Optimism just makes you feel better.
I have no idea how long I will be out of work, or when the pandemic will subside, or if Black Americans will ever receive the racial justice that has been denied them for more than four centuries. I do know that if I fully invest in optimism and positive change, there’s a greater chance that positive results will follow.

Just take it from the Jamaican Olympic bobsledding team.

I love the Johnny Nash original, yet I chose this version from “Cool Runnings” since we could all use some Jamaican joy right now (and Jimmy Cliff is transcendent!)

See you on the flip side … and stay safe!

The Break a Leg Tour: Foo Fighters at DTE Energy Music Theater

26 Aug

Foo Fighters curtainAt last, four years after I’d seen them for the first time at the Palace, nine months after spending three of the coldest hours of my life waiting in line for tickets, the big day arrived: The Foo Fighters returned to Michigan, fronted by the indefatigable Dave Grohl.

Grohl has more than earned his reputation for being the biggest bad ass in rock and roll this summer. Back in June, Grohl pitched off the stage during a concert in Sweden, dislocating his ankle and breaking his leg before getting back on stage to finish the show. As he told Entertainment Weekly,

[T]he doctor said, “Your ankle’s dislocated and I have to put it back into place right now.” They put this roll of gauze in my mouth and I screamed and bit down on it and they put my ankle back into place and then everyone was quiet for a minute. The Foo Fighters were onstage playing a Queen song or something and I looked down and said, “OK, can I go back on stage now?” Because it didn’t hurt. My paramedic doctor said “I have to hold your ankle in place,” and I said, “Well, then you’re coming on f—ing stage with me right now.” And he did.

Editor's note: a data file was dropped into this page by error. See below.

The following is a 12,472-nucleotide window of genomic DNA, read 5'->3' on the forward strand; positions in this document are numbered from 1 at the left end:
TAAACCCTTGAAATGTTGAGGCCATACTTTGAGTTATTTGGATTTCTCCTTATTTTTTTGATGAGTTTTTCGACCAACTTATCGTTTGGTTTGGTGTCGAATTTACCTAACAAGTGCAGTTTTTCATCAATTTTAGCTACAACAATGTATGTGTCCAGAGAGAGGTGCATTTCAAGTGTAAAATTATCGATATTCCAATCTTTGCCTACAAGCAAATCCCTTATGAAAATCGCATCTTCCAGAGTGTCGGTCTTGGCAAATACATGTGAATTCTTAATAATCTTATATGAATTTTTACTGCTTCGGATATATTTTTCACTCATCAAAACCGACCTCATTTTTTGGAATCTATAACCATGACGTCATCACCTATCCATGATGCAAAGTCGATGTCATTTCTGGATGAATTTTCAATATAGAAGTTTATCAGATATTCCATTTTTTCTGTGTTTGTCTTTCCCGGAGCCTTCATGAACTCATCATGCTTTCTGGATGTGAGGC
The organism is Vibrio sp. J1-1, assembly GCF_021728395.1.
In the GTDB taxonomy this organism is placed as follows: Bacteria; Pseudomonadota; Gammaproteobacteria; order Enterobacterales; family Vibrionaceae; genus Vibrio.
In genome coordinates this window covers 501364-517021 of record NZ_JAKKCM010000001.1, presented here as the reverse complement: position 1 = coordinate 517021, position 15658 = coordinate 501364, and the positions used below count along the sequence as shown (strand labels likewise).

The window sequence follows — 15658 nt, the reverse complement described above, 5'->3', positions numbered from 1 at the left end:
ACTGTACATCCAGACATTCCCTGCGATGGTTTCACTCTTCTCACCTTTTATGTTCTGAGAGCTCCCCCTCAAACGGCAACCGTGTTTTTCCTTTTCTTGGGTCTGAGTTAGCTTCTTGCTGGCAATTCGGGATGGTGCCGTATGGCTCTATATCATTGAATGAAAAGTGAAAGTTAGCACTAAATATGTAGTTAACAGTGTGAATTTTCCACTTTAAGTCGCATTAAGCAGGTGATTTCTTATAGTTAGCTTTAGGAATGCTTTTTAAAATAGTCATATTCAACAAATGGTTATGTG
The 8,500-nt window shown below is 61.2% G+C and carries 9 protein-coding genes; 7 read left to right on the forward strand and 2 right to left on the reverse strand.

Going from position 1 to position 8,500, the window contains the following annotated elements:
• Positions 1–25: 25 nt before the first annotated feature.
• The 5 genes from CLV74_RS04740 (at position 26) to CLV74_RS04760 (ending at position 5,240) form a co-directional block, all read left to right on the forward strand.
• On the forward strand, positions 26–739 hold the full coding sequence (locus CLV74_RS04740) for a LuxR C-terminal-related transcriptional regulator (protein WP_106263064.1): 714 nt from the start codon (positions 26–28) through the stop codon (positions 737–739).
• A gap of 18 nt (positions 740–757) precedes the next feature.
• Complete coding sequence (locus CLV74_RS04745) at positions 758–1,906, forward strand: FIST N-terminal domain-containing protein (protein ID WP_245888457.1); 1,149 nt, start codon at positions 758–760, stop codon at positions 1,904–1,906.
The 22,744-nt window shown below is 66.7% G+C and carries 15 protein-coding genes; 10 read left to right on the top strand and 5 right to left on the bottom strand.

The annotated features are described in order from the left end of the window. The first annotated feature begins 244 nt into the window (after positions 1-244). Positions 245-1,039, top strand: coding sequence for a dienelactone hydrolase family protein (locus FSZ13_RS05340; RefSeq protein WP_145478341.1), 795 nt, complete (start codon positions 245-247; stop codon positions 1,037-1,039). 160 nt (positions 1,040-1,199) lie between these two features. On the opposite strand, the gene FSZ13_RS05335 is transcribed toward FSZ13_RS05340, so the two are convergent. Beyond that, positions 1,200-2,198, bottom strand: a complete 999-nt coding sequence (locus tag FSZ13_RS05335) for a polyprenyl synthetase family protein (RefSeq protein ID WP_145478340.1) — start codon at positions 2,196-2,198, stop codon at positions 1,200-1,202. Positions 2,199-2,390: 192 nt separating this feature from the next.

Dave Grohl and Dave GrohlOnce the adrenaline ebbed, the pain took over, and the band had to cancel the rest of their European dates. However, Grohl was determined to return to the road for the American leg (ahem) starting with the Foo’s 20th anniversary concert on July 4th in Washington D.C. While in the hospital – high as a kite due to painkillers – he designed a movable chair with speakers and a smoke machine built into the base and a huge red logo surrounded by guitar necks and “lazers.” Sitting on his throne, he could prop up his leg and still thrash through three hours of music. His crew constructed the contraption and the tour was saved.

As gruff as he comes off during a concert, he’s a fan first and foremost, knowing what it’s like to brave the weather, inflated ticket prices and a weary day at work the next morning to see a show. Promising to pack as much time on stage as the local ordinances would allow, Grohl kicked right into “Everlong” and didn’t let up for two and a half hours. This is a guy who usually runs from one end of the stadium to the other, so staying seated had to be tough. Although he’s graduated from a hard cast to a boot (which he used as an ersatz bow for his guitar for one number), he stayed on his throne, singing, screaming and headbanging per usual.

Dave Grohl in red

He’s also running for Coolest Dad on the Planet. A few times he called to the wings for some water, and out trotted Violet, his six year-old daughter, sporting noise-canceling earphones. (Five year-old Harper came out toward the end; probably his toddler was asleep on the bus.)

The crowd was up for anything as long as Dave was at the helm, and he was ready to acquiesce to our demands. He brought a fan on stage to make good on his poster board request to share a beer in honor of the guy’s 50th birthday. During his introductions of the band, joking that they knew “the first minute of every rock song ever written,” he capitulated to the crowd’s demand to play all of Kiss’ “Detroit Rock City.” More than once, he left it to the audience to decide if the next song would be a Foo Fighters song or a classic cover, clearly favoring the former. (Despite a compelling version of Tom Petty’s “Breakdown,” the Foos really aren’t that great of a cover band.)